• “At the end of this course, students should be able to _____.”

  • Are the Intended Learning Outcomes (ILOs) for your course :

    • Content-based? (but beware of desire to “cover the material”)

    • Skill-based?

  • How are these learning outcomes decided? By student needs? Department/College needs?


  • Assessment

  • What do you want to assess?

    • Knowledge?

    • Application?

  • How do you want to assess them?

    • Exams?

    • Written work?

    • Project?

    • Performance?


Setting overarching goals assignment

  • Complete up to Section 1.2b


  • Anticipate student questions and concerns and try to address them in your syllabus.

  • Research indicates that the pressing concerns for students beginning a course are:

    • Will I be able to do the work?

    • Will I like the professor?

    • Will the subject matter interest me? Is it relevant to what I want to do?

    • Do I have the prerequisite skills and knowledge to succeed?

    • Can I handle the workload?

    • Is it possible for me to get a good grade?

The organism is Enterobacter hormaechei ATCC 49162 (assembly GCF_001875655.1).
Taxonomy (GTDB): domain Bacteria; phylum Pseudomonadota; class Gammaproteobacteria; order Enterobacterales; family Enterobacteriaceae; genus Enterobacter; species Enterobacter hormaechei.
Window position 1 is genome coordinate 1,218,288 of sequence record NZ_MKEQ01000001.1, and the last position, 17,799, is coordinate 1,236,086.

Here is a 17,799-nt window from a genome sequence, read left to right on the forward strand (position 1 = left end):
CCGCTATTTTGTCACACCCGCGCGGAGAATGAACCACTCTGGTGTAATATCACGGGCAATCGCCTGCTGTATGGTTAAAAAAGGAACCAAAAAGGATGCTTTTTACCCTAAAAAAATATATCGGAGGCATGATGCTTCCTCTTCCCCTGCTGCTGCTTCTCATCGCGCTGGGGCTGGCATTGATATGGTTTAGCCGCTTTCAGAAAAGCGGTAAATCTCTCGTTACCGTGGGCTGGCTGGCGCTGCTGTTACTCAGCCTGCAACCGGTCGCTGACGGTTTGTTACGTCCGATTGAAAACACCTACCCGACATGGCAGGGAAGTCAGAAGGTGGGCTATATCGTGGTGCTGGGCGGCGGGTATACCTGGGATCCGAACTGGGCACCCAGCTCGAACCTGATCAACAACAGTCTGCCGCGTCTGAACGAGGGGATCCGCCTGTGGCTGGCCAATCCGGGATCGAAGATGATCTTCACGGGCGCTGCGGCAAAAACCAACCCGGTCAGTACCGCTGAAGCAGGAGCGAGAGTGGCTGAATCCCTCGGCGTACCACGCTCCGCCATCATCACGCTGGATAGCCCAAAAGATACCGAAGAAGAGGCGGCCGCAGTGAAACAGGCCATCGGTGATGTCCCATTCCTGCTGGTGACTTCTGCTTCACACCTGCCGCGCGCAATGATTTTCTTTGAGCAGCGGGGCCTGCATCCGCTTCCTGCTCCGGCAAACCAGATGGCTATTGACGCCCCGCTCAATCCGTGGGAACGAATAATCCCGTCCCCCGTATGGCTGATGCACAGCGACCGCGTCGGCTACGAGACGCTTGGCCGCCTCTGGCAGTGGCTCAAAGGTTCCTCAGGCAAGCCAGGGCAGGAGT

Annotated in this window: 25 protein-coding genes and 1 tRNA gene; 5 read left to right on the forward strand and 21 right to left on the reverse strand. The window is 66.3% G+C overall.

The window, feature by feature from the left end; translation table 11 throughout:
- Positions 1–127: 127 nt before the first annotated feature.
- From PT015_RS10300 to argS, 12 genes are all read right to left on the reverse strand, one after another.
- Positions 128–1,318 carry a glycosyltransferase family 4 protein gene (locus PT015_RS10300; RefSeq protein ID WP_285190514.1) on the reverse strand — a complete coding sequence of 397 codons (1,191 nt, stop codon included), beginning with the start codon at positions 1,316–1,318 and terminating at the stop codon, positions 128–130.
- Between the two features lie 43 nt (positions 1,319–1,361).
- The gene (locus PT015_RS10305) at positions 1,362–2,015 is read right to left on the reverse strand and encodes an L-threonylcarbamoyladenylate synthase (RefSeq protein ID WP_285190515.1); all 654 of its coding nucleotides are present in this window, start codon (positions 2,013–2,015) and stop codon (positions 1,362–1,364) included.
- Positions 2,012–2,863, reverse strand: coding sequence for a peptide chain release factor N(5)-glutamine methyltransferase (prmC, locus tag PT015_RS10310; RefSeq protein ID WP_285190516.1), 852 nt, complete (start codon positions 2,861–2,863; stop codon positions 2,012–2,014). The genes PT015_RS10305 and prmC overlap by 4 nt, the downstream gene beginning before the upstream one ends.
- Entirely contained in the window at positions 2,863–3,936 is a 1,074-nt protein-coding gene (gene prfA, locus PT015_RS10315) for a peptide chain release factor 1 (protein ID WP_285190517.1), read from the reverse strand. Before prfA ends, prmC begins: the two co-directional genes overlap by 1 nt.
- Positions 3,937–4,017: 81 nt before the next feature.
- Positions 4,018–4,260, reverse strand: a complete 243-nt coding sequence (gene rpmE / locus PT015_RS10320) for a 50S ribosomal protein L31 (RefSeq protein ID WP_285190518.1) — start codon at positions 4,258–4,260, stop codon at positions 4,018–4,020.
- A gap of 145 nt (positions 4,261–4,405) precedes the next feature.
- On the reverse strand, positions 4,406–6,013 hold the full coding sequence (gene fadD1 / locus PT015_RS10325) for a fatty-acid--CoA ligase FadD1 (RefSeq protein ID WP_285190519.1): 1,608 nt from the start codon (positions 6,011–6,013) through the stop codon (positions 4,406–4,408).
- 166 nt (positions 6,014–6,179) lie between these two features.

• What sorts of policies does this instructor have regarding attendance, late work, participation, etc.?(loosely adapted from Davis, 1993)

  • Addressing student concerns will help them to align their expectations with yours, give them a sense of your teaching styles and priorities, and allow them to make more informed decisions about whether or not to take the course.


References

Carnegie Mellon-Eberly Center http://www.cmu.edu/teaching/designteach/design/syllabus/index.html

Davis, B. G. (1993). Tools for Teaching. San Francisco: Jossey-Bass.

Fink, L. Dee (2005). “Integrated Course Design,” IDEA Paper #42

University of Minnesota Center for Teaching and Learning http://www1.umn.edu/ohr/teachlearn/tutorials/syllabus/basic/index.html

Wiggins, Grant P., and Jay McTighe(2005).Understanding by design. Expanded 2nd ed. Alexandria, VA: Association for Supervision and Curriculum